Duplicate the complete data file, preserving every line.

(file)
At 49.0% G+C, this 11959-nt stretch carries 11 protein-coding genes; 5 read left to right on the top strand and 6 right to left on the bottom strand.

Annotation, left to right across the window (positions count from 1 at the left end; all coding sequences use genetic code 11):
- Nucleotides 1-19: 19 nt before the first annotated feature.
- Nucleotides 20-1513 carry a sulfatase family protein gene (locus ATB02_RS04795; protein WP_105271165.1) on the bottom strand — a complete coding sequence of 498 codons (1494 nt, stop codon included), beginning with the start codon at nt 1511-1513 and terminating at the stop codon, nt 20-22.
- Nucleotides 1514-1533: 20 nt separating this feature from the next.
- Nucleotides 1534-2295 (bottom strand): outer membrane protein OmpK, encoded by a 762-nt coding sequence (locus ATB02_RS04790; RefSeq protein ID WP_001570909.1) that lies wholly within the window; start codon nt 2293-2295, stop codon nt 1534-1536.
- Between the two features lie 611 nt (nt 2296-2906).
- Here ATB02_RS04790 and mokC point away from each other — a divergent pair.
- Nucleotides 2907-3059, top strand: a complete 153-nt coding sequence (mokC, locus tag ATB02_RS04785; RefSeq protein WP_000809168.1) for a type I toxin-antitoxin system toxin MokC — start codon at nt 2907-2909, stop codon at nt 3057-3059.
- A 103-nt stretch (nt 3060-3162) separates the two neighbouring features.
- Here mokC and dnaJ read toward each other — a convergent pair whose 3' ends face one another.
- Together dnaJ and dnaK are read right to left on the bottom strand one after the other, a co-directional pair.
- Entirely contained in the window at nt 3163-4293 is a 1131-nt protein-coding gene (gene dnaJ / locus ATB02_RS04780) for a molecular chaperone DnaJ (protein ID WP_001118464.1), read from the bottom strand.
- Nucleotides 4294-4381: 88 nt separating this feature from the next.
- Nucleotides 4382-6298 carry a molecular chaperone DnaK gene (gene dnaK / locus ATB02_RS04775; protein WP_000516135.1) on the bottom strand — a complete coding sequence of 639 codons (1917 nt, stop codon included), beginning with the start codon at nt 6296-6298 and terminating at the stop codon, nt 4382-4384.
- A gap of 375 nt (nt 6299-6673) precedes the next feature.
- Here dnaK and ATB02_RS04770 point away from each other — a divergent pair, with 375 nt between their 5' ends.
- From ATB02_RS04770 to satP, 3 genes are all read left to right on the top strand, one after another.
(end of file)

At 49.0% G+C, this 11959-nt stretch carries 11 protein-coding genes; 5 read left to right on the top strand and 6 right to left on the bottom strand.

Annotation, left to right across the window (positions count from 1 at the left end; all coding sequences use genetic code 11):
- Nucleotides 1-19: 19 nt before the first annotated feature.
- Nucleotides 20-1513 carry a sulfatase family protein gene (locus ATB02_RS04795; protein WP_105271165.1) on the bottom strand — a complete coding sequence of 498 codons (1494 nt, stop codon included), beginning with the start codon at nt 1511-1513 and terminating at the stop codon, nt 20-22.
- Nucleotides 1514-1533: 20 nt separating this feature from the next.
- Nucleotides 1534-2295 (bottom strand): outer membrane protein OmpK, encoded by a 762-nt coding sequence (locus ATB02_RS04790; RefSeq protein ID WP_001570909.1) that lies wholly within the window; start codon nt 2293-2295, stop codon nt 1534-1536.
- Between the two features lie 611 nt (nt 2296-2906).
- Here ATB02_RS04790 and mokC point away from each other — a divergent pair.
- Nucleotides 2907-3059, top strand: a complete 153-nt coding sequence (mokC, locus tag ATB02_RS04785; RefSeq protein WP_000809168.1) for a type I toxin-antitoxin system toxin MokC — start codon at nt 2907-2909, stop codon at nt 3057-3059.
- A 103-nt stretch (nt 3060-3162) separates the two neighbouring features.
- Here mokC and dnaJ read toward each other — a convergent pair whose 3' ends face one another.
- Together dnaJ and dnaK are read right to left on the bottom strand one after the other, a co-directional pair.
- Entirely contained in the window at nt 3163-4293 is a 1131-nt protein-coding gene (gene dnaJ / locus ATB02_RS04780) for a molecular chaperone DnaJ (protein ID WP_001118464.1), read from the bottom strand.
- Nucleotides 4294-4381: 88 nt separating this feature from the next.
- Nucleotides 4382-6298 carry a molecular chaperone DnaK gene (gene dnaK / locus ATB02_RS04775; protein WP_000516135.1) on the bottom strand — a complete coding sequence of 639 codons (1917 nt, stop codon included), beginning with the start codon at nt 6296-6298 and terminating at the stop codon, nt 4382-4384.
- A gap of 375 nt (nt 6299-6673) precedes the next feature.
- Here dnaK and ATB02_RS04770 point away from each other — a divergent pair, with 375 nt between their 5' ends.
- From ATB02_RS04770 to satP, 3 genes are all read left to right on the top strand, one after another.